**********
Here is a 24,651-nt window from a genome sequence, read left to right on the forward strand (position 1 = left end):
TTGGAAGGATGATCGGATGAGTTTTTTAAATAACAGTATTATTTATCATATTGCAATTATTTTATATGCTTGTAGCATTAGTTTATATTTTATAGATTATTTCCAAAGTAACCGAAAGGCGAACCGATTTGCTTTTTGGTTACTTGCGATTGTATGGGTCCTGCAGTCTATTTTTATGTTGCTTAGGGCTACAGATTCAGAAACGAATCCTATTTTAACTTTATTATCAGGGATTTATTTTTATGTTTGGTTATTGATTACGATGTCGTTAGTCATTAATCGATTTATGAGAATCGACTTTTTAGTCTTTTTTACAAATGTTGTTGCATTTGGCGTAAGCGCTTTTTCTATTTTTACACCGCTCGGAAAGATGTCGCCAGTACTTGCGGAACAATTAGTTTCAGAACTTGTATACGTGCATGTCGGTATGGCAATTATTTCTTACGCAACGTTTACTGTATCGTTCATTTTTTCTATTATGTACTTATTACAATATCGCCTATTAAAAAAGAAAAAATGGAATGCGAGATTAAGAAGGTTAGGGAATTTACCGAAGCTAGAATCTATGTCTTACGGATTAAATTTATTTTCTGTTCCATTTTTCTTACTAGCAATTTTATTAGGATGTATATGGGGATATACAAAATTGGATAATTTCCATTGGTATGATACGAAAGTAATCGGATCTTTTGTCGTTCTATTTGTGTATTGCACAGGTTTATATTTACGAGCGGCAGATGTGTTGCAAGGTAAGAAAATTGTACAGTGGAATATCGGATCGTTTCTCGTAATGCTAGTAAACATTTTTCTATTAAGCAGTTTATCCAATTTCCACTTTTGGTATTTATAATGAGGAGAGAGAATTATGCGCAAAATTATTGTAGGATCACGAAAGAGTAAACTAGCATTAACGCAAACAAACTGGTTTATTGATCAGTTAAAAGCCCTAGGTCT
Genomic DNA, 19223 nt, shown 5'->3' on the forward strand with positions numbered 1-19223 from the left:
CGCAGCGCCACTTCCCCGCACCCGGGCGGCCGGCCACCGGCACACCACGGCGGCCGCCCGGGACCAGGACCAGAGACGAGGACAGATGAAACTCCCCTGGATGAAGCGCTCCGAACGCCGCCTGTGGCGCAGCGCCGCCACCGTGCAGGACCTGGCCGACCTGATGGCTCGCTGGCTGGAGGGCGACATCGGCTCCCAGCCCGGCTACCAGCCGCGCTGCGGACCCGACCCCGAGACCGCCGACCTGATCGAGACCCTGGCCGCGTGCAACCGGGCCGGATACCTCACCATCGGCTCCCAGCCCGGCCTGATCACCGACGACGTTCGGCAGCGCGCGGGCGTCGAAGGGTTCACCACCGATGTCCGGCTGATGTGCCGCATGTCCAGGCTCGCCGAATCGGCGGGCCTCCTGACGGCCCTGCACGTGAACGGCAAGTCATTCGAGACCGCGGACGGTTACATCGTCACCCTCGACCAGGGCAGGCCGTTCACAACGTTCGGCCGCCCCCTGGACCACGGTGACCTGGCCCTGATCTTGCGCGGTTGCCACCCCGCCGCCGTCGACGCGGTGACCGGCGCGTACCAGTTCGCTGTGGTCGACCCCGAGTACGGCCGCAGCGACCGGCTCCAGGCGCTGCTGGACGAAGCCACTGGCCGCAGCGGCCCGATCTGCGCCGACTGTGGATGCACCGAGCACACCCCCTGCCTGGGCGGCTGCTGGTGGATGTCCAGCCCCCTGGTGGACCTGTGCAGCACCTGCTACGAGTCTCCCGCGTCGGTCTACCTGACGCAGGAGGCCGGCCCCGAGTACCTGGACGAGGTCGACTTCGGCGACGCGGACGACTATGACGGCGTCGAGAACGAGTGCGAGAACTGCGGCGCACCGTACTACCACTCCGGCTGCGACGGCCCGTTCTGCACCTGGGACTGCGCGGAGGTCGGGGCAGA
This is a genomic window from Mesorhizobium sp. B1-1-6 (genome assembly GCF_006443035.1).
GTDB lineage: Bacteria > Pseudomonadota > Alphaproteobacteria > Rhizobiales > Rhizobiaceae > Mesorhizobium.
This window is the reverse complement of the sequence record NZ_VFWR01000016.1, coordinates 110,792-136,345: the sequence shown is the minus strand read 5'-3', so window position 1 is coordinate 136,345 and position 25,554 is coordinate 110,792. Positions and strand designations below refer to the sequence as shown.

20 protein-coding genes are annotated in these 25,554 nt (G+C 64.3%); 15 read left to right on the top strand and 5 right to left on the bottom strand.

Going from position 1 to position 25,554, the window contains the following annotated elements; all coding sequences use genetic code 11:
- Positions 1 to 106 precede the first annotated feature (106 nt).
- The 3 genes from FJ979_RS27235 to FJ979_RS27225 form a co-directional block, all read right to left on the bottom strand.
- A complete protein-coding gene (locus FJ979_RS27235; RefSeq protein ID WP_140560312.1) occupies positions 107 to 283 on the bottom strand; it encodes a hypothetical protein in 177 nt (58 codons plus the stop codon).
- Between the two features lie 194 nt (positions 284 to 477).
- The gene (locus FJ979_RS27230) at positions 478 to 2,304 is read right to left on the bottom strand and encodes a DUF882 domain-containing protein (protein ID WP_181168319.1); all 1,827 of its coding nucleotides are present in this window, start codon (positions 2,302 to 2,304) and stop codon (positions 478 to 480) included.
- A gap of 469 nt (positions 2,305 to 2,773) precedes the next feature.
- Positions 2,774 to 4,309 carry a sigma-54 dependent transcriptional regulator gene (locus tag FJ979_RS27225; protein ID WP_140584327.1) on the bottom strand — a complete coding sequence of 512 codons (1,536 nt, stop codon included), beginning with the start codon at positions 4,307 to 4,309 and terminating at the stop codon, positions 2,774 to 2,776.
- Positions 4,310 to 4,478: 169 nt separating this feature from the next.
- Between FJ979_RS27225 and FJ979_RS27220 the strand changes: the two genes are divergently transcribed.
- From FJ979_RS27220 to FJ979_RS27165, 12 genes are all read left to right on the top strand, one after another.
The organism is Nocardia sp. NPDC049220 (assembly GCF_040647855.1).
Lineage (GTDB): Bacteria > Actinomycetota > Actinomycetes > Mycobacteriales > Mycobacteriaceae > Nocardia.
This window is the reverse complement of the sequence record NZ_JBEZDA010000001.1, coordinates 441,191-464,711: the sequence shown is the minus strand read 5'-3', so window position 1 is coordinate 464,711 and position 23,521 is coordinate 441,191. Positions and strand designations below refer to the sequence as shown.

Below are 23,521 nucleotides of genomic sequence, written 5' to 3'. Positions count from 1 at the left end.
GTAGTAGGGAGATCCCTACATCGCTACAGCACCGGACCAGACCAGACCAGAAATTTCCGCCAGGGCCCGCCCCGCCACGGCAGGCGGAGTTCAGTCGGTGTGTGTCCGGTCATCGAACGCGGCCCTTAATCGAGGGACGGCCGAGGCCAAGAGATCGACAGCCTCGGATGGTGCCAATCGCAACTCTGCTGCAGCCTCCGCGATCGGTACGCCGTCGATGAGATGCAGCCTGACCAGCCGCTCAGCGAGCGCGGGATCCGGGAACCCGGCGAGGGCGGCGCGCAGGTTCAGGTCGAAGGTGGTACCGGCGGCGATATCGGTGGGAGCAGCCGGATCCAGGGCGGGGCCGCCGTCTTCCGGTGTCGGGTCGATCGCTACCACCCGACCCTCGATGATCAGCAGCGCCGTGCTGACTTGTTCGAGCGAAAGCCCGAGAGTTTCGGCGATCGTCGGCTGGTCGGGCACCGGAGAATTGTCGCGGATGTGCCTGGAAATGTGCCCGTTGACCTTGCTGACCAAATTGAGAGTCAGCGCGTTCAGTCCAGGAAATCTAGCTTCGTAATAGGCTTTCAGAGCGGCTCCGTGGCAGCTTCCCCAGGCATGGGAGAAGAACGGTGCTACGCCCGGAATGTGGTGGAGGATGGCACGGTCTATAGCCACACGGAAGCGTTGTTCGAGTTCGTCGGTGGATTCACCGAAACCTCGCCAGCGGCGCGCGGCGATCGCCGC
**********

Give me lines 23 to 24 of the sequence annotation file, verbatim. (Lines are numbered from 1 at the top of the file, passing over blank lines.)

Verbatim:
Below are 23,521 nucleotides of genomic sequence, written 5' to 3'. Positions count from 1 at the left end.
GTAGTAGGGAGATCCCTACATCGCTACAGCACCGGACCAGACCAGACCAGAAATTTCCGCCAGGGCCCGCCCCGCCACGGCAGGCGGAGTTCAGTCGGTGTGTGTCCGGTCATCGAACGCGGCCCTTAATCGAGGGACGGCCGAGGCCAAGAGATCGACAGCCTCGGATGGTGCCAATCGCAACTCTGCTGCAGCCTCCGCGATCGGTACGCCGTCGATGAGATGCAGCCTGACCAGCCGCTCAGCGAGCGCGGGATCCGGGAACCCGGCGAGGGCGGCGCGCAGGTTCAGGTCGAAGGTGGTACCGGCGGCGATATCGGTGGGAGCAGCCGGATCCAGGGCGGGGCCGCCGTCTTCCGGTGTCGGGTCGATCGCTACCACCCGACCCTCGATGATCAGCAGCGCCGTGCTGACTTGTTCGAGCGAAAGCCCGAGAGTTTCGGCGATCGTCGGCTGGTCGGGCACCGGAGAATTGTCGCGGATGTGCCTGGAAATGTGCCCGTTGACCTTGCTGACCAAATTGAGAGTCAGCGCGTTCAGTCCAGGAAATCTAGCTTCGTAATAGGCTTTCAGAGCGGCTCCGTGGCAGCTTCCCCAGGCATGGGAGAAGAACGGTGCTACGCCCGGAATGTGGTGGAGGATGGCACGGTCTATAGCCACACGGAAGCGTTGTTCGAGTTCGTCGGTGGATTCACCGAAACCTCGCCAGCGGCGCGCGGCGATCGCCGC